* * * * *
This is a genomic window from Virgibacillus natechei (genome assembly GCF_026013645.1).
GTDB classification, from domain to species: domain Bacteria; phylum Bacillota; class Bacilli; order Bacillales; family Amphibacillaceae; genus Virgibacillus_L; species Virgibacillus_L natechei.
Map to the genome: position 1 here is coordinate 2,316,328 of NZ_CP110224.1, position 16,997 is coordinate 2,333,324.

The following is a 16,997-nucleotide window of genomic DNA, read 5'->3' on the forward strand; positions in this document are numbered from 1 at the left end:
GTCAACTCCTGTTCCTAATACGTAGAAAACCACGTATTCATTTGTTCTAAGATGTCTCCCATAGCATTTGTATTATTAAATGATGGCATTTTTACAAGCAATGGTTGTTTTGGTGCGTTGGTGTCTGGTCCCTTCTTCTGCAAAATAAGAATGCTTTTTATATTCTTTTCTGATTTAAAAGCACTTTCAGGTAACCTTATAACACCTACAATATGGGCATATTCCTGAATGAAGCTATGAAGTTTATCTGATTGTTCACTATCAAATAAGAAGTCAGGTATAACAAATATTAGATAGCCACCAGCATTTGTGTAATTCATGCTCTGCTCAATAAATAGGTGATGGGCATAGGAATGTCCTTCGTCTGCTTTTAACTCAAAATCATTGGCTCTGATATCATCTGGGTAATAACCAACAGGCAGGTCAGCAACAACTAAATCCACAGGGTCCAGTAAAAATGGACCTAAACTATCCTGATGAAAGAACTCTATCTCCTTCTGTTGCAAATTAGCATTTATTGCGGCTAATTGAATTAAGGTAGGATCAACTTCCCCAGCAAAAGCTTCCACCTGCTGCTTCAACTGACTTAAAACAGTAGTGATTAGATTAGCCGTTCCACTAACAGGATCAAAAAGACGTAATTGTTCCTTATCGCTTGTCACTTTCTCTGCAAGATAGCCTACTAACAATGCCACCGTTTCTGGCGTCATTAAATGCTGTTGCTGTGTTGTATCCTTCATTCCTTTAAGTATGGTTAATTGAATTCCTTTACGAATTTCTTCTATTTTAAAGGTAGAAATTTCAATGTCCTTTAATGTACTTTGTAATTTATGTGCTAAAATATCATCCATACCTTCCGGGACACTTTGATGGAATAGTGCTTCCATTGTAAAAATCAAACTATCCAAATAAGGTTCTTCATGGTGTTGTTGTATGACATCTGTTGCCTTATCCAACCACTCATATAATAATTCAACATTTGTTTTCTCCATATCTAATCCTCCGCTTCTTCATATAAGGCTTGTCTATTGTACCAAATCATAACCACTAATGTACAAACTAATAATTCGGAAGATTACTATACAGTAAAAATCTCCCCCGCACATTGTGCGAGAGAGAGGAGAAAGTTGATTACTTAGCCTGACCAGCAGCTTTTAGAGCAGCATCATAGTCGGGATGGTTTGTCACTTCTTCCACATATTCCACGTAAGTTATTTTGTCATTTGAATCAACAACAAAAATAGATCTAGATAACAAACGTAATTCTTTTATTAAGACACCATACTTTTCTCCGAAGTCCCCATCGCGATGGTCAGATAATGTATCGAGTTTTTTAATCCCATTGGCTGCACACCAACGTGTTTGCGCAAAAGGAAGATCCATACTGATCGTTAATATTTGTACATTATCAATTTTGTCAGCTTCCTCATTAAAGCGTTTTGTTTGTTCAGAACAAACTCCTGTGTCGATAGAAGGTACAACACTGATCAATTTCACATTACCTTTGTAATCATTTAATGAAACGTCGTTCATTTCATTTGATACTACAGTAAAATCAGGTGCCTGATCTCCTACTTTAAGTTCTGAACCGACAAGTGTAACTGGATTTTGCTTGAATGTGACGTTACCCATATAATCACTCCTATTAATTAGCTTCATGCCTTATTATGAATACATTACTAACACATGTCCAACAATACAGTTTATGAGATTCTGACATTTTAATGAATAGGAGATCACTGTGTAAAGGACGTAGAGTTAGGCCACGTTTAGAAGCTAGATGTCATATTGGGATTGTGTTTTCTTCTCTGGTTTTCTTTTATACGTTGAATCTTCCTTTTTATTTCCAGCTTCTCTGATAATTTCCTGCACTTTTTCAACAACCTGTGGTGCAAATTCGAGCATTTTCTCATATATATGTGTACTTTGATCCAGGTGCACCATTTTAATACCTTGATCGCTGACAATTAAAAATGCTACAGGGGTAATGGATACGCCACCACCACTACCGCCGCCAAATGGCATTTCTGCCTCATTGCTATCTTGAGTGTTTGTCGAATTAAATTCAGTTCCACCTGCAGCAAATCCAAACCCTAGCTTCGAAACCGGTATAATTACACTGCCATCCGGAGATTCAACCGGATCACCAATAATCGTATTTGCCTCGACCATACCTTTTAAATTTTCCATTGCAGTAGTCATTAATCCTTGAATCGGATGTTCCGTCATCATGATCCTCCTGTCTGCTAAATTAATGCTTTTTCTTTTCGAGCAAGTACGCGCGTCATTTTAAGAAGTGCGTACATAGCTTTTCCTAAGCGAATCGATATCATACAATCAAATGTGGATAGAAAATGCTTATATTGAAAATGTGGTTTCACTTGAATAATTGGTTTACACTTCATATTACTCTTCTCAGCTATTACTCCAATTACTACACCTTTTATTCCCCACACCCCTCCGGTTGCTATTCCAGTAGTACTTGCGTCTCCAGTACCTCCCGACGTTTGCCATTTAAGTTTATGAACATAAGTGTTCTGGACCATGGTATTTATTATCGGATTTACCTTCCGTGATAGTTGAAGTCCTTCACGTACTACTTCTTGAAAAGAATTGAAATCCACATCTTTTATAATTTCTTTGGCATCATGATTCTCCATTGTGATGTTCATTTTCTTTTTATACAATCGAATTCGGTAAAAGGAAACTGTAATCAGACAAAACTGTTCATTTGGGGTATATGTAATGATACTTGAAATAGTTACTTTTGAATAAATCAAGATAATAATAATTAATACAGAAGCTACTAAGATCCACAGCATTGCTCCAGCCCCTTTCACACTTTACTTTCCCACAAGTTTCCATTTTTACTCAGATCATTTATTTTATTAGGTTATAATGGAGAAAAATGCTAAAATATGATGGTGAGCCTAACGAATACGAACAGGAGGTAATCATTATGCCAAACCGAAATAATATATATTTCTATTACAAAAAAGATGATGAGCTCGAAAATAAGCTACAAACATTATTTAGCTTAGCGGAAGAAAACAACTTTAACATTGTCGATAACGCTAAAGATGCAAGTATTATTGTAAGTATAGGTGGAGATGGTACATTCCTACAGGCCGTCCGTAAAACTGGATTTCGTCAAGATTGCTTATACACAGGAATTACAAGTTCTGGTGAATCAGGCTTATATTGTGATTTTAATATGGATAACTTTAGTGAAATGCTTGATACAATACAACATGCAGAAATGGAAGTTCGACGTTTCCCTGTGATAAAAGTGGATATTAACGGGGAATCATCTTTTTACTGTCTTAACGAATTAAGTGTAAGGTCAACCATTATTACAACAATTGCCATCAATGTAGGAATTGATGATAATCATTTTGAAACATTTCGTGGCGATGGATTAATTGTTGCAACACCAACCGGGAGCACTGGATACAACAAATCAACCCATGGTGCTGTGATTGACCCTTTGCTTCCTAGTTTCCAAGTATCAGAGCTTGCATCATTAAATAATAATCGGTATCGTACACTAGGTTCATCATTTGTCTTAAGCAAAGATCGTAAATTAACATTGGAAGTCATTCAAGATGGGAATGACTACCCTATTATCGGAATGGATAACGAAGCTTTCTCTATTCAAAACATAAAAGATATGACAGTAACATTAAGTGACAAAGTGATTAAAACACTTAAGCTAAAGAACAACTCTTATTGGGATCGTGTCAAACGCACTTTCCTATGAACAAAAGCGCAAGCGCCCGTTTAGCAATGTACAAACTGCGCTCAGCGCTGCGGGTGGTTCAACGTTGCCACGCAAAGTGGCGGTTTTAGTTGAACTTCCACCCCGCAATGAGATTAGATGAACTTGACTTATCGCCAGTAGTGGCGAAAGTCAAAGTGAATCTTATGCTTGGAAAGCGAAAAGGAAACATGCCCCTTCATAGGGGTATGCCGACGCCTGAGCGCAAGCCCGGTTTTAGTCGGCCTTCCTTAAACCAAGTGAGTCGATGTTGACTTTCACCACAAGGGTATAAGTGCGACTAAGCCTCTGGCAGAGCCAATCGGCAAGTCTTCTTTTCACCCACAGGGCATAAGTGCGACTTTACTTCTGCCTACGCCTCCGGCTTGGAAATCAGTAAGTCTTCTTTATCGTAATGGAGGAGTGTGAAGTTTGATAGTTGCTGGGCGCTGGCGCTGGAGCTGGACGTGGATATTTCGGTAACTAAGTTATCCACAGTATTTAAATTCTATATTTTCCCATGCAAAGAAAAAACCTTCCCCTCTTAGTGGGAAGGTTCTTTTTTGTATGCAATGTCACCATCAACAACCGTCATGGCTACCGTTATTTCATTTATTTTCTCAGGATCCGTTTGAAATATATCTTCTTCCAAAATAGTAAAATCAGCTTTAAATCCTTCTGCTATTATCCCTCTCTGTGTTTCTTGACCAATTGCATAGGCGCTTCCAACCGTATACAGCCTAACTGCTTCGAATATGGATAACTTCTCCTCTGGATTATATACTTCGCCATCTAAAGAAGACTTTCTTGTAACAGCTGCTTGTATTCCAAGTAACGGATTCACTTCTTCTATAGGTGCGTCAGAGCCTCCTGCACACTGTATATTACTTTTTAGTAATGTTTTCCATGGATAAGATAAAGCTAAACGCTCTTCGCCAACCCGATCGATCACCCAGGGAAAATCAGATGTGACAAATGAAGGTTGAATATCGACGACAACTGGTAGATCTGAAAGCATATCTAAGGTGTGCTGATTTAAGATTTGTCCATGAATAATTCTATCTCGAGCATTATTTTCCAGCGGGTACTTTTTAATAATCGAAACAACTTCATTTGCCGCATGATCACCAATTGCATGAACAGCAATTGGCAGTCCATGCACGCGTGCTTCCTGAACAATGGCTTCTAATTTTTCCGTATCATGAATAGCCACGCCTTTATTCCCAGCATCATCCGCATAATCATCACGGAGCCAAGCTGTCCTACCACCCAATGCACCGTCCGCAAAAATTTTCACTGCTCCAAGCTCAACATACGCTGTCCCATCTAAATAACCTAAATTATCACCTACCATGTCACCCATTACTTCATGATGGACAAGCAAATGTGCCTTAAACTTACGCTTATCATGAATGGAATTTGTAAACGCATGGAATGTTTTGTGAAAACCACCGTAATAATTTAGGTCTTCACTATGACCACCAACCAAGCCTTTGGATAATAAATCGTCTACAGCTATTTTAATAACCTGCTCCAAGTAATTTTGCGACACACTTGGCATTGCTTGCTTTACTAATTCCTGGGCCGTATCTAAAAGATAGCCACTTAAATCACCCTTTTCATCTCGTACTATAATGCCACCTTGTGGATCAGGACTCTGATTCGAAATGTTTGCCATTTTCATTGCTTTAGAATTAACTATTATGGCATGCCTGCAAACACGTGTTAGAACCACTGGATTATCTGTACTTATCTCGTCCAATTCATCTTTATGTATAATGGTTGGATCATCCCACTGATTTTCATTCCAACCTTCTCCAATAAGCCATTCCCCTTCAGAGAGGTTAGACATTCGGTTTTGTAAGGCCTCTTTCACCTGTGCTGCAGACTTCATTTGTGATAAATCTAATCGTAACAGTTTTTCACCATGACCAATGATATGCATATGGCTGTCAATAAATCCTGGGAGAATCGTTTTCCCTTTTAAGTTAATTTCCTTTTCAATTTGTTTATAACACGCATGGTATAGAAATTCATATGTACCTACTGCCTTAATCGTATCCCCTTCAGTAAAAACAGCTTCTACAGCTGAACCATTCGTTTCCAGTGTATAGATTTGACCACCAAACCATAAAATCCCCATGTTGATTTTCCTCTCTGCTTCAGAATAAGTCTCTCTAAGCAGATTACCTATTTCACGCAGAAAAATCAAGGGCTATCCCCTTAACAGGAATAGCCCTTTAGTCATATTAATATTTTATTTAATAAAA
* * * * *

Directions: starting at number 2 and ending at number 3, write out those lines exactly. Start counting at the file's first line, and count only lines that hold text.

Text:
GTDB classification, from domain to species: domain Bacteria; phylum Bacillota; class Bacilli; order Bacillales; family Amphibacillaceae; genus Virgibacillus_L; species Virgibacillus_L natechei.
Map to the genome: position 1 here is coordinate 2,316,328 of NZ_CP110224.1, position 16,997 is coordinate 2,333,324.